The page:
The overall reduction in extent and thickness of Arctic sea ice cover in combination with reduced snow cover on sea ice influences the amount of light entering the upper ocean and thereby affects primary production. Stroeve et al. combined data from satellites and models to map the pan-Arctic under-ice light scape for the past decade with monthly resolution. They stress the role of snow depth, especially at the time of the spring bloom, as well as ice thickness, which features prominently in the fall as key determinants of the light penetration supporting positive trends in under-ice PAR. The decrease in ice cover gave rise to the hypothesis that nitrate limitation of phytoplankton is becoming increasingly prominent. Randelhoff et al. showed that nitrate fluxes explained observed regional patterns and magnitudes of new primary production and that nutrient inventories are largely determined by the strength of stratification and by bathymetry. On this basis these authors suggested that vertical turbulent nitrate fluxes can be a reliable proxy for Arctic pelagic primary production.

Three articles of the Research Topic address temporal change and physical forcing on autotrophs (pelagic algae and sea ice algae) in the marine offshore Arctic (Ardyna et al.; Nöthig et al.; Hop et al.). Patterns in standing stocks of pelagic algae (chlorophyll a) and particulate organic carbon synthesized over 25 years varied across the Arctic with highest levels in the Fram Strait and Barents Sea and lowest levels in the most ice-covered regions of the central Arctic Ocean (Nöthig et al.). Over the study period, summertime chlorophyll stocks slightly increased in the Fram Strait but remained more or less constant in the central Arctic Ocean, while particulate organic carbon stocks eventually increased in the central Arctic Ocean. In addition to the open-water pelagic primary production, a so far under-evaluated contribution to primary production is through under-ice blooms. Ardyna et al. highlights the changed phenology of the Arctic Ocean due to the increased under-ice light field. Based on a multidisciplinary approach, the authors provide a baseline of our current knowledge of under-ice blooms. Hop et al. studied sea-ice algae based on a data compilation of four decades across the central Arctic Ocean. They show that multiyear sea ice contains ~40% more diatom species than first-year ice and that the recent decrease in multiyear sea ice has consequently led to decreased sea-ice protist diversity. Moreover, changing freeze-up scenarios as currently witnessed in the central Arctic also affected the biodiversity of sea-ice protists and might result in long-term changes in the community.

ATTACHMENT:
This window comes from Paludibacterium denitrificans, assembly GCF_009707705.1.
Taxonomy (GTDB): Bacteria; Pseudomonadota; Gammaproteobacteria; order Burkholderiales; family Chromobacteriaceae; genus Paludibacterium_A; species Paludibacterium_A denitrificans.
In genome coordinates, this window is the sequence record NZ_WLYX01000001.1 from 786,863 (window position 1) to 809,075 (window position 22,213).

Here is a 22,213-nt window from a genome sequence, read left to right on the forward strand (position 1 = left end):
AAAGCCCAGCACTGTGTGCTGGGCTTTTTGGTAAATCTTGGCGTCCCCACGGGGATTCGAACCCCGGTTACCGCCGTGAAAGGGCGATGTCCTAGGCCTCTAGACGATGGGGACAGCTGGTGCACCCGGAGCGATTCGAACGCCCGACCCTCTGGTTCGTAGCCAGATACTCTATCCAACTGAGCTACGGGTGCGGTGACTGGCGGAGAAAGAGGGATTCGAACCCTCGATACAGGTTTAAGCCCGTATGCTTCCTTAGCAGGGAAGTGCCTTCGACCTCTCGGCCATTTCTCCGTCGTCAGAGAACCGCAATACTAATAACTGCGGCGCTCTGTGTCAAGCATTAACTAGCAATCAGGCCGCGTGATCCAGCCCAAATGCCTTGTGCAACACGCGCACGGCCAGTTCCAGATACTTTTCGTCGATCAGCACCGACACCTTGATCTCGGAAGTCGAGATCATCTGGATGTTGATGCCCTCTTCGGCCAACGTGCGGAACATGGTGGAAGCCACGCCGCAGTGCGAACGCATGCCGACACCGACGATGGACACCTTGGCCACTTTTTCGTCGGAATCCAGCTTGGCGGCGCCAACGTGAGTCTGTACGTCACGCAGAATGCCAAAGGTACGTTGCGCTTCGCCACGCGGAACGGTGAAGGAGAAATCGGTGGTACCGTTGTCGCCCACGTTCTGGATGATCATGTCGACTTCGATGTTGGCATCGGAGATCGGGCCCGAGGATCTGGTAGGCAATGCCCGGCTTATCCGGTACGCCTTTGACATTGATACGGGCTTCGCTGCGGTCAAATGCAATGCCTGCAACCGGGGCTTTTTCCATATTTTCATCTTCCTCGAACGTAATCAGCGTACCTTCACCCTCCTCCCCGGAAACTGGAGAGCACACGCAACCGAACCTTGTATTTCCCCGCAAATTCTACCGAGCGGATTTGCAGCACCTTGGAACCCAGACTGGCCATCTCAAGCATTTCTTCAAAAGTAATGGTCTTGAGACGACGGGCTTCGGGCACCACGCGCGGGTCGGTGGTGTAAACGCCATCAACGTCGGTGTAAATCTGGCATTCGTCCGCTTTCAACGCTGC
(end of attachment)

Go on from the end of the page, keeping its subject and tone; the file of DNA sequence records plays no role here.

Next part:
Benthic marine vegetation also responds to the major changes in the Arctic Ocean light and temperature regime. Temporal trends at 38 sites across the Arctic Ocean show that macroalgal and seagrass abundance, productivity and/or species richness have been increasing at most sites (Krause-Jensen et al.). Species distribution modeling support the finding of stimulated benthic primary production as the modeled current potential pan-Arctic macroalgal distribution area represents a major increase since 1940–1950 and associated polar migration rates averaging 18–23 km decade−11 (Krause-Jensen et al.).